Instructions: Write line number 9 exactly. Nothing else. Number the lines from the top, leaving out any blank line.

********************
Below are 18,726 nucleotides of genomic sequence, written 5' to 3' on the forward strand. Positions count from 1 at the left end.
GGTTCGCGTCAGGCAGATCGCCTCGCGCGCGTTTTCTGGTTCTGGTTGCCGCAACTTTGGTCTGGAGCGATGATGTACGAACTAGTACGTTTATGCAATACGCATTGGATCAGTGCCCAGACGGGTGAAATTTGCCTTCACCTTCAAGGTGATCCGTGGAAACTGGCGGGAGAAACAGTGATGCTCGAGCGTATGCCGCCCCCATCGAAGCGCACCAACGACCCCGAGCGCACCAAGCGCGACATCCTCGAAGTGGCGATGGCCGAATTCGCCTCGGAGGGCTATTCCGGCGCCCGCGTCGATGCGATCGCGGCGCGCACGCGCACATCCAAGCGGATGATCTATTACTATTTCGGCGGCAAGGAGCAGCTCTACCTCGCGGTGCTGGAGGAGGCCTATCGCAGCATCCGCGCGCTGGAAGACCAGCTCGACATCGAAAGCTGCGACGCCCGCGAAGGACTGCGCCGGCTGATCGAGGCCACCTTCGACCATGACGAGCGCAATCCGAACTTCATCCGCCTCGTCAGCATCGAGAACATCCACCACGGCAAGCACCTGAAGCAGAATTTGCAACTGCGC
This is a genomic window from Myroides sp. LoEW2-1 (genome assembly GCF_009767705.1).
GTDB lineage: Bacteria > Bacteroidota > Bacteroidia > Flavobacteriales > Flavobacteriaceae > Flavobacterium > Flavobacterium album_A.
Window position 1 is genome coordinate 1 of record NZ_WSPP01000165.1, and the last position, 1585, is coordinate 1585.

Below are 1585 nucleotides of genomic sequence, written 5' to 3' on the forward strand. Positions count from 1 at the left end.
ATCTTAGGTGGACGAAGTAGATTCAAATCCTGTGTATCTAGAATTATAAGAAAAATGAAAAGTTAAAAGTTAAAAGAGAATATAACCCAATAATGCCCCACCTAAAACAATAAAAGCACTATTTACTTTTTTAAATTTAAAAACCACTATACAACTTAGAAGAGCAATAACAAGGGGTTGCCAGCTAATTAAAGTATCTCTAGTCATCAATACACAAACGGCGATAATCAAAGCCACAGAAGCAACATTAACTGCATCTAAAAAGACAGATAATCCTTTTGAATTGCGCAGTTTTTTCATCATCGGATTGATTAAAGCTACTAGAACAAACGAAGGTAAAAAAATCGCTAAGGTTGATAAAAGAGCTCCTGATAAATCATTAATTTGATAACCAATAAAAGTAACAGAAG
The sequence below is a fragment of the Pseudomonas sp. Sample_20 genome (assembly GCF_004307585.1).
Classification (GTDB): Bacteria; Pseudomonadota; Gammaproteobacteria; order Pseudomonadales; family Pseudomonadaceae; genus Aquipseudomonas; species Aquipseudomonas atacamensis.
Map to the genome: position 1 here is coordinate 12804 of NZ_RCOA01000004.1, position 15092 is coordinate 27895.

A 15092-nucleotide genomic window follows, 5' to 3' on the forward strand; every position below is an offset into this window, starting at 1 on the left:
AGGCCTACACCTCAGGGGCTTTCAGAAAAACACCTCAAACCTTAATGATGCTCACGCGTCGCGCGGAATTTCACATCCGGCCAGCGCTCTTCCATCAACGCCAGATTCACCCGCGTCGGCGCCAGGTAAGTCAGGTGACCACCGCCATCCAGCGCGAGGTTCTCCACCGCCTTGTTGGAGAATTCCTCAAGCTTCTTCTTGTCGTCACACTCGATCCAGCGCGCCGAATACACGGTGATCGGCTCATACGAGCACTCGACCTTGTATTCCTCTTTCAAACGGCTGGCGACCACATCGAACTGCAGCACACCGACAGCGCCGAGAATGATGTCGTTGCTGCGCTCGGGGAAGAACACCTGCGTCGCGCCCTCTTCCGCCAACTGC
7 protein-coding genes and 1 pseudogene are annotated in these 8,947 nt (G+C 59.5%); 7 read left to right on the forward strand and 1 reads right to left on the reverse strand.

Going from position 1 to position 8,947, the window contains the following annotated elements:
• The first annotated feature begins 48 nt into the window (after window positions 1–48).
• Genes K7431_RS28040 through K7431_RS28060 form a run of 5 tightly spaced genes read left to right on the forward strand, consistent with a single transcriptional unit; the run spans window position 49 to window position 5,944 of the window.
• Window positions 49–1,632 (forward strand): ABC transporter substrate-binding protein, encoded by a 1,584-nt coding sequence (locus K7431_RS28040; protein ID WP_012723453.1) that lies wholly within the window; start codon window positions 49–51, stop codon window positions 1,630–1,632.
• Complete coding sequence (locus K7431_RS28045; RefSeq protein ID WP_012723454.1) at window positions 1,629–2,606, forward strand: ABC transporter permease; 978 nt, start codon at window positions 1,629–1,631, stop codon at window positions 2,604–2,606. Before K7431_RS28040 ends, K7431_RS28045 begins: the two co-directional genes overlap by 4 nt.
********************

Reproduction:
Classification (GTDB): Bacteria; Pseudomonadota; Gammaproteobacteria; order Pseudomonadales; family Pseudomonadaceae; genus Aquipseudomonas; species Aquipseudomonas atacamensis.